…continue reading: M&A Representations and Warranties Insurance: Tips for Buyers and Sellers

SEC Division of Investment Management Key Considerations

Posted by Noam Noked, co-editor, HLS Forum on Corporate Governance and Financial Regulation, on Sunday November 25, 2012 at 9:15 am
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Editor’s Note: The following post comes to us from Norm Champ, director of the Division of Investment Management at the U.S. Securities and Exchange Commission. This post is based on Mr. Champ’s remarks at the ALI CLE 2012 Conference on Life Insurance Company Products, which are available here. The views expressed in this post are those of Mr. Champ and do not necessarily reflect those of the Securities and Exchange Commission, the Division of Investment Management, or the Staff.

I. Introduction

These are uncertain times for our nation’s investors and for those who issue and sell investment products, including variable insurance. A positive sign is that assets in variable annuities, at almost $1.6 trillion, remain near their all-time high. [1] In addition, the retirement income solutions offered by the industry are designed to address the needs of the many investors moving toward retirement in today’s uncertain market environment. However, there are significant challenges facing the business, particularly those presented by the persistent low interest rate environment and by volatile equity markets both here and abroad.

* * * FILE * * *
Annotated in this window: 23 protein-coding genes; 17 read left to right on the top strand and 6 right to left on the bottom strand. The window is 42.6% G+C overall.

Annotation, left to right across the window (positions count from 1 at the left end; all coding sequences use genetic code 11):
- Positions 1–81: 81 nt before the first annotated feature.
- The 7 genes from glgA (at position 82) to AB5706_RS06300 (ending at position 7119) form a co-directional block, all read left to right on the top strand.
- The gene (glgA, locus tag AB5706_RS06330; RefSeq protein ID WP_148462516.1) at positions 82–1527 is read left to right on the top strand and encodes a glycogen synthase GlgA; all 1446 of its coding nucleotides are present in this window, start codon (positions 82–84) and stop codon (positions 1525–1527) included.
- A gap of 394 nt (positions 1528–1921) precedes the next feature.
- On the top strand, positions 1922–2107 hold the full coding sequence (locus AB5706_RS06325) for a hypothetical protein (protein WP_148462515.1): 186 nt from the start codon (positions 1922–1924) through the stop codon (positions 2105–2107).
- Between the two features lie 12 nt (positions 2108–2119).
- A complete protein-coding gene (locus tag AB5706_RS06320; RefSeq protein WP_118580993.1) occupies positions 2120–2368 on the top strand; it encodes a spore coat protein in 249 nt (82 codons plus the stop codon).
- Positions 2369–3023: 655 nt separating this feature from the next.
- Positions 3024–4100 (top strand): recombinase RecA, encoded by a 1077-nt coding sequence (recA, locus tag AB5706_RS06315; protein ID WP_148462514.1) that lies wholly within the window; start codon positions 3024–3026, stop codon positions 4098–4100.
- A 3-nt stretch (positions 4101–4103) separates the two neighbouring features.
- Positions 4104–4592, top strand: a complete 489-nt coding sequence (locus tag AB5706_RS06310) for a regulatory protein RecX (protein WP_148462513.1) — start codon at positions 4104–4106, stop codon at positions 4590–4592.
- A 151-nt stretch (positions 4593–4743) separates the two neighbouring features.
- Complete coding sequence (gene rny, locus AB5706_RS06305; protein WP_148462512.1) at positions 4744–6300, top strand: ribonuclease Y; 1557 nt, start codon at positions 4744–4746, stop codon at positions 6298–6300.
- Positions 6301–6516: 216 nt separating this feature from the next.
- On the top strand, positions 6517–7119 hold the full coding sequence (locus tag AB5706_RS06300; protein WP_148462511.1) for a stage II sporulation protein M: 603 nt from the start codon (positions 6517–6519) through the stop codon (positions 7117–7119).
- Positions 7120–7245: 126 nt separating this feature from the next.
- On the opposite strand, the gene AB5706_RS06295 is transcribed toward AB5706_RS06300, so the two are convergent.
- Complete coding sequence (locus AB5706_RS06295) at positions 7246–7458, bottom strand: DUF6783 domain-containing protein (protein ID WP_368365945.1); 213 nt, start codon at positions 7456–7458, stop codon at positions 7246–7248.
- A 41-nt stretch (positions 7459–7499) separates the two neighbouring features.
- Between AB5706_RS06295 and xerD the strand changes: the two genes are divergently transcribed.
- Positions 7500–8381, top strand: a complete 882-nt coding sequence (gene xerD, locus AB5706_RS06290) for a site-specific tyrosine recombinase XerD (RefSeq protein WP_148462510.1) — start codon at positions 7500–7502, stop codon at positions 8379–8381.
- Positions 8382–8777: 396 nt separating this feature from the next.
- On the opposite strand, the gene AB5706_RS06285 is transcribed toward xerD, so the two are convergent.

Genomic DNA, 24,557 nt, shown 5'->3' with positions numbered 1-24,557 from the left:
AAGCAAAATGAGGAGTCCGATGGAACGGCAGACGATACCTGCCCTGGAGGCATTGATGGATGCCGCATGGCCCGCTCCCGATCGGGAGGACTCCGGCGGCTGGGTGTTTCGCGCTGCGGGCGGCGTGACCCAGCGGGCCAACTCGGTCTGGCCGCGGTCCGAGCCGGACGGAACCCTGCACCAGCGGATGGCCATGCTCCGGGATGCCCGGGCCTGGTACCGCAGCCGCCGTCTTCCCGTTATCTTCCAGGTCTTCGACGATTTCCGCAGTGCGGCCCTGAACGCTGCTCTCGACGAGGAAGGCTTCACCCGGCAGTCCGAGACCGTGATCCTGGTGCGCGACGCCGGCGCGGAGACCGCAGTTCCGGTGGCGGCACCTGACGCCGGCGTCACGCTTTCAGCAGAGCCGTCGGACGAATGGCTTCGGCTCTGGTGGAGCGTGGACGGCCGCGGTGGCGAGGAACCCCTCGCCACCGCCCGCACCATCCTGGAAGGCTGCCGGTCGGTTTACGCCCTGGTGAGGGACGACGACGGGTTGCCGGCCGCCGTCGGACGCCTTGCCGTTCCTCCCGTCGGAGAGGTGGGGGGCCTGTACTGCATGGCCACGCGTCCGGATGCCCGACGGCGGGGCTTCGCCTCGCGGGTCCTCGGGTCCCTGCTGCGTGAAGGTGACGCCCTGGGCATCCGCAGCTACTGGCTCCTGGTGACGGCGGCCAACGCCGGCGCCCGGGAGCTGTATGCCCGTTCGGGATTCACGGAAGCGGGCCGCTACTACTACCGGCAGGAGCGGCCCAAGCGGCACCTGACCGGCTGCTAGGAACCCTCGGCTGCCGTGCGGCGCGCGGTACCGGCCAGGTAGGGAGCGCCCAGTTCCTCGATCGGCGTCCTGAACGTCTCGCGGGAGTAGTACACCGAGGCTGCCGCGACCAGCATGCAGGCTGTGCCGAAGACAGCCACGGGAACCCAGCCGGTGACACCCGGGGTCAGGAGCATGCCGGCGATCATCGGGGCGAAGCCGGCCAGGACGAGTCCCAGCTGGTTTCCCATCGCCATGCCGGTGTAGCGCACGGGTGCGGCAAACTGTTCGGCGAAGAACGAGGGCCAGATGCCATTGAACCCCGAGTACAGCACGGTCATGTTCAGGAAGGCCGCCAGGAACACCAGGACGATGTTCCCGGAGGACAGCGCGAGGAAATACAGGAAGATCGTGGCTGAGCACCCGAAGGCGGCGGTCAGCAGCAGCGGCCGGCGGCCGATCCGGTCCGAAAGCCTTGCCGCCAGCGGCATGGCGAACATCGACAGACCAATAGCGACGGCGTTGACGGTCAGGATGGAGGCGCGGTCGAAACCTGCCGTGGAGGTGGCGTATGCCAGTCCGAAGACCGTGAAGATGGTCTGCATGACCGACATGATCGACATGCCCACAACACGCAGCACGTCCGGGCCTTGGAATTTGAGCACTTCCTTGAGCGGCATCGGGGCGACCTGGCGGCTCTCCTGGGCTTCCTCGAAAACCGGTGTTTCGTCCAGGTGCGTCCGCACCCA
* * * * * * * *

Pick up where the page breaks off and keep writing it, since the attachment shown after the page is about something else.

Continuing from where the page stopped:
The Division has observed the industry undertaking several initiatives to address these challenges and curtail risk exposure in the contracts being offered. In addition, some insurers have chosen to exit the business. An industry on solid financial footing is important for investors, who rely on insurers’ ability to pay promised benefits. At the same time, some contract changes are not good for investors. For example, many recent changes have reduced benefits for new investors. Other changes have limited the ability of existing contract owners to make additional payments into their contracts in order to take advantage of the benefits of those contracts.

…continue reading: SEC Division of Investment Management Key Considerations

Delaware Supreme Court Rules on Excess Insurer’s Coverage Obligations

Posted by Warren Stern, Wachtell, Lipton, Rosen & Katz, on Thursday September 27, 2012 at 8:53 am